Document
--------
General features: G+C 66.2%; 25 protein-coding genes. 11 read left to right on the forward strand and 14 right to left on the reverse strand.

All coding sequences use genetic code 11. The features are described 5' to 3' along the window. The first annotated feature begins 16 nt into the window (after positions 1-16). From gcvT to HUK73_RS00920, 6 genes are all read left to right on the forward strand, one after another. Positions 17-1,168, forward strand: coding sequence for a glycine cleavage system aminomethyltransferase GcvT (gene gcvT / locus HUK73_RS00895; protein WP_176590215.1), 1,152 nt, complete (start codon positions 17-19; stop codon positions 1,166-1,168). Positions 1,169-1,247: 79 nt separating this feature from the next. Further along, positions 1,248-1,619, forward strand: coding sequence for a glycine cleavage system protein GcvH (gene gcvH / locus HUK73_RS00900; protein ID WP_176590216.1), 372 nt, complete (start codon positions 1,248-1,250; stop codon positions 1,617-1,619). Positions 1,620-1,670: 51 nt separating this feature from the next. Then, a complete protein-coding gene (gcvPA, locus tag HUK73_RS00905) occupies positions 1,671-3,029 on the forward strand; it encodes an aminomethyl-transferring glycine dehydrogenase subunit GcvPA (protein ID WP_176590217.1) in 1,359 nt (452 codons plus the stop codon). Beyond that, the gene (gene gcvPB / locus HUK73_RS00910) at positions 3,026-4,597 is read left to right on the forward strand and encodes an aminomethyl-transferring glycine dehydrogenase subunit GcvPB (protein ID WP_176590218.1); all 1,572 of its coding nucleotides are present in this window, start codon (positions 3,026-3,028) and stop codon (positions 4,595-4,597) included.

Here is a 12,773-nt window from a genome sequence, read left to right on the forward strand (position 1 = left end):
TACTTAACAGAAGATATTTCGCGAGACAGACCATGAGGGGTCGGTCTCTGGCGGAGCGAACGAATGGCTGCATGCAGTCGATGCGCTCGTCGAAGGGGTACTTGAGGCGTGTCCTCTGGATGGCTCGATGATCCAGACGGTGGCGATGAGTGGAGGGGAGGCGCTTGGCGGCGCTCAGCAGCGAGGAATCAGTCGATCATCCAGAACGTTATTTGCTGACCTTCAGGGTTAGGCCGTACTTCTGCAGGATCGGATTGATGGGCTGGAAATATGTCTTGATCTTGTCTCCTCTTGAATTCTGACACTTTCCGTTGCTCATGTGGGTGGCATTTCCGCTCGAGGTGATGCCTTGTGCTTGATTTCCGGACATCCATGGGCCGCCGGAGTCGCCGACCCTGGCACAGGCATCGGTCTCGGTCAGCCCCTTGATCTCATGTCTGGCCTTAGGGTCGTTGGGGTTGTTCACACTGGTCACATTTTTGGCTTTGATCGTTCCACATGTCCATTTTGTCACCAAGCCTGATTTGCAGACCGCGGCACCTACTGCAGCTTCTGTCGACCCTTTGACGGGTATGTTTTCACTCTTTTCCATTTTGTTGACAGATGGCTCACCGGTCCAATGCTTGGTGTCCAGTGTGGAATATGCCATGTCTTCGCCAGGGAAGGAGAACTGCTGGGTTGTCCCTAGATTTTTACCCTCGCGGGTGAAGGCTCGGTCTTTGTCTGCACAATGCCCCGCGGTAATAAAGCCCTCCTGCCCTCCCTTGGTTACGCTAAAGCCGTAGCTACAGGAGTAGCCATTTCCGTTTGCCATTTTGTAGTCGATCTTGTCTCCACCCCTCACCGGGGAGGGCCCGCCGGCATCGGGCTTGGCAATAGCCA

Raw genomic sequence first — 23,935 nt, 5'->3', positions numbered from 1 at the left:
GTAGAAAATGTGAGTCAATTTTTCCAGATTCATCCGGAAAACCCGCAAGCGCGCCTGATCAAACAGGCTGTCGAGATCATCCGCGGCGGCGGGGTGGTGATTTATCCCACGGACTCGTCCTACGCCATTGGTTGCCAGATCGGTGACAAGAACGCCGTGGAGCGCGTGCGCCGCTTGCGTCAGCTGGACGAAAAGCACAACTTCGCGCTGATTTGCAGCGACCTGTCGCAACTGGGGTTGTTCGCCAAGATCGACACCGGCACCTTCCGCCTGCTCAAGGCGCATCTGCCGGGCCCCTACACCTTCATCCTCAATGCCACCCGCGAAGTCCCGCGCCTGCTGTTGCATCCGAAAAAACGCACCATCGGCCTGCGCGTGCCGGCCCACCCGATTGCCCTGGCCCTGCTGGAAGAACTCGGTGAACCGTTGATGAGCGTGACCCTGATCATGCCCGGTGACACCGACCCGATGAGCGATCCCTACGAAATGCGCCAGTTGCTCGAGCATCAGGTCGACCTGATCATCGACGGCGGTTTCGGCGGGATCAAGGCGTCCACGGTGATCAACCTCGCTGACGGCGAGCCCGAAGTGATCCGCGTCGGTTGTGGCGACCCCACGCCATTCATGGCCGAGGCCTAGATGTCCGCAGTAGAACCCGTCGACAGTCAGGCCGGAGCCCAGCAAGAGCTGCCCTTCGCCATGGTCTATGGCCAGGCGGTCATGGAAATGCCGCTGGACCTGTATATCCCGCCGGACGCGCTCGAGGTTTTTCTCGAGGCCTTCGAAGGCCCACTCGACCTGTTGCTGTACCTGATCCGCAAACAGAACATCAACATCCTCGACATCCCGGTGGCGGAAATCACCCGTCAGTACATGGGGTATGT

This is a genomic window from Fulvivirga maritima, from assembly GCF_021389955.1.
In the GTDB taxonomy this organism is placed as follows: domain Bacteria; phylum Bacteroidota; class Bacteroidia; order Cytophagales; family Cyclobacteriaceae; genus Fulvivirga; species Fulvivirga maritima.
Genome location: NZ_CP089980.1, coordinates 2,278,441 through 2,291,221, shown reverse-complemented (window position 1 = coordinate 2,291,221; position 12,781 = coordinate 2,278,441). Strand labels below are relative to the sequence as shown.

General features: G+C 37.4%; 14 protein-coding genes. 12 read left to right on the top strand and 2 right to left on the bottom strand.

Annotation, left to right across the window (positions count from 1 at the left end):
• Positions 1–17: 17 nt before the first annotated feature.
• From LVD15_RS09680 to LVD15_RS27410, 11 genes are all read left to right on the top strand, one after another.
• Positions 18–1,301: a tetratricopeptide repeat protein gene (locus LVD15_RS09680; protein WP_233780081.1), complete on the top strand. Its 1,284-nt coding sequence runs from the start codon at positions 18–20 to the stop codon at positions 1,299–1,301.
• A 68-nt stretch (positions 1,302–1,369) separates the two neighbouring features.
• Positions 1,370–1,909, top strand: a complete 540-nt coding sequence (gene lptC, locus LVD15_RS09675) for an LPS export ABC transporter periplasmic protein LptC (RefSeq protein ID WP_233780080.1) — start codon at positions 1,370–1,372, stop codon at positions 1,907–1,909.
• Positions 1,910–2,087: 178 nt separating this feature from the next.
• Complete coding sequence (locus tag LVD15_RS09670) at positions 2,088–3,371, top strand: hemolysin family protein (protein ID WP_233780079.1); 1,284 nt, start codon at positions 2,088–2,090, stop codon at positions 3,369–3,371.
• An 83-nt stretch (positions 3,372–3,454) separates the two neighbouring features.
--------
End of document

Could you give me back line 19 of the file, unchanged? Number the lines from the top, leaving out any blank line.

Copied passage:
• An 83-nt stretch (positions 3,372–3,454) separates the two neighbouring features.